Politics: one of the few remaining third rails of workplace banter and water-cooler conversation. In this politically charged environment of 2016, discussions and arguments are spilling over in the work setting more than ever before. SHRM recently polled employers regarding the 2016 election and found that more than a quarter of respondents believe this to be the most politically volatile electoral cycle in the workplace ever. Responses included: “Employees are more vocal about their opinions,” “Employees feel that the presidential candidates are more polarizing than in previous years” and “Employees appear to be more concerned in regards to their choices of candidates than in previous years.” With this growing political volatility among employees, how can companies and managers ensure they’re providing a welcoming and inclusive space for their team to work?
As a former Capitol Hill staffer and campaign operative, I have quite a bit of experience dealing with political rhetoric and feel well-qualified to lend some advice to all the managers and leaders out there looking for an answer. I’ve seen and heard political discussions that ran the gamut of hateful, respectful, intelligent, shortsighted, and everything in between. Keeping one’s emotions in check during a political debate can be difficult and often times discussion can devolve into anger, name-calling, and personal insults. When debates like this happen in the workplace, it can lead to alienation and a feeling of exclusion among employees.
Before we jump into what you can do to keep the workplace free from political strife, let’s take a quick look at some political types I’ve encountered and ones you may have seen as well in your office.
- Fox News Frank. Frank always ask if you watched Fox News the night before and regardless of your answer, launches into a 10-minute manifesto on some conspiracy that only Sean Hannity has brought to light! Frank may also be the type to listen to podcasts on the Blaze all day.
- Mother Jones Mary. Mary is a bleeding heart liberal and may even be a big Bernie fan. She’s always emailing you articles from HuffPo or Mother Jones and gets offended at even the mention of the Donald!
- Pseudo-Intellectual Phil. Phil is typically smug about his political opinions and believes himself to be the smartest person in the room. Phil has a subscription to Foreign Affairs and The Economist and loves talking about the latest predicted coup in South America or brewing economic crisis in the Balkans.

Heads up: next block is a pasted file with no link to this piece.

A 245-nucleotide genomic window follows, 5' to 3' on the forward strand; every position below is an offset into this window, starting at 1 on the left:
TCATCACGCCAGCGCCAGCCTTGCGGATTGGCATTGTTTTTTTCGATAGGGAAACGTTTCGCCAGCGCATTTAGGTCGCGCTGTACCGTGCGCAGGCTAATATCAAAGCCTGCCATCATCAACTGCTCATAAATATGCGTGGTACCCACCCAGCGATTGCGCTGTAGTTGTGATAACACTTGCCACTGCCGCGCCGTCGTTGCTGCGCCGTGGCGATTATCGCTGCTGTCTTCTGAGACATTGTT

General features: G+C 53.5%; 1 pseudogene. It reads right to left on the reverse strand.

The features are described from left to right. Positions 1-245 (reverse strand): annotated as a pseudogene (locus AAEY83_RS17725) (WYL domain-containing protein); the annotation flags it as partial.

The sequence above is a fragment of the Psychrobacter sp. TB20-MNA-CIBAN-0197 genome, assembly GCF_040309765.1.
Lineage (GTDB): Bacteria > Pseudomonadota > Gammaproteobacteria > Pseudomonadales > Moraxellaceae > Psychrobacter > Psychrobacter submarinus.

As a manager and leader in your organization, what can you do to make sure these types of employees don’t show up in your office and make others feel uncomfortable or unwelcome?
- Have a Policy In Place. SHRM found in its survey that only 25% of private companies have a formal, written policy regarding political activity in the workplace. If it’s becoming an issue at your company, consider putting a policy in place that addresses this issue.
- Encourage Employees to Speak Up. If employees begin to have a problem or feel uncomfortable, encourage them to seek out their managers or leadership and ask for their guidance or help in rectifying the situation. If light-hearted conversations are turning into arguments consistently, you may have a problem brewing.
- Set an Example. As a leader, a lot of employee behavior is based on what your team sees you doing and saying on a daily basis. If you’re posting political comments on social media or starting discussions in the office, your employees will take that as a sign that’s okay for them to do the same. Set a great example by keeping that off of your LinkedIn page and out of the workplace.
In these divisive and heated political times, it’s natural for employees to want to speak up and extoll the merits of their preferred candidate. But, by maintaining a policy that asks your team to keep their political activity outside of the office and away from their co-workers, you can build a strong culture of inclusiveness and happiness. Don’t let this political silly season derail the great production and attitude from your team. And please, don’t let Frank, Mary, or Phil gain a big platform in your organization, no one wins there.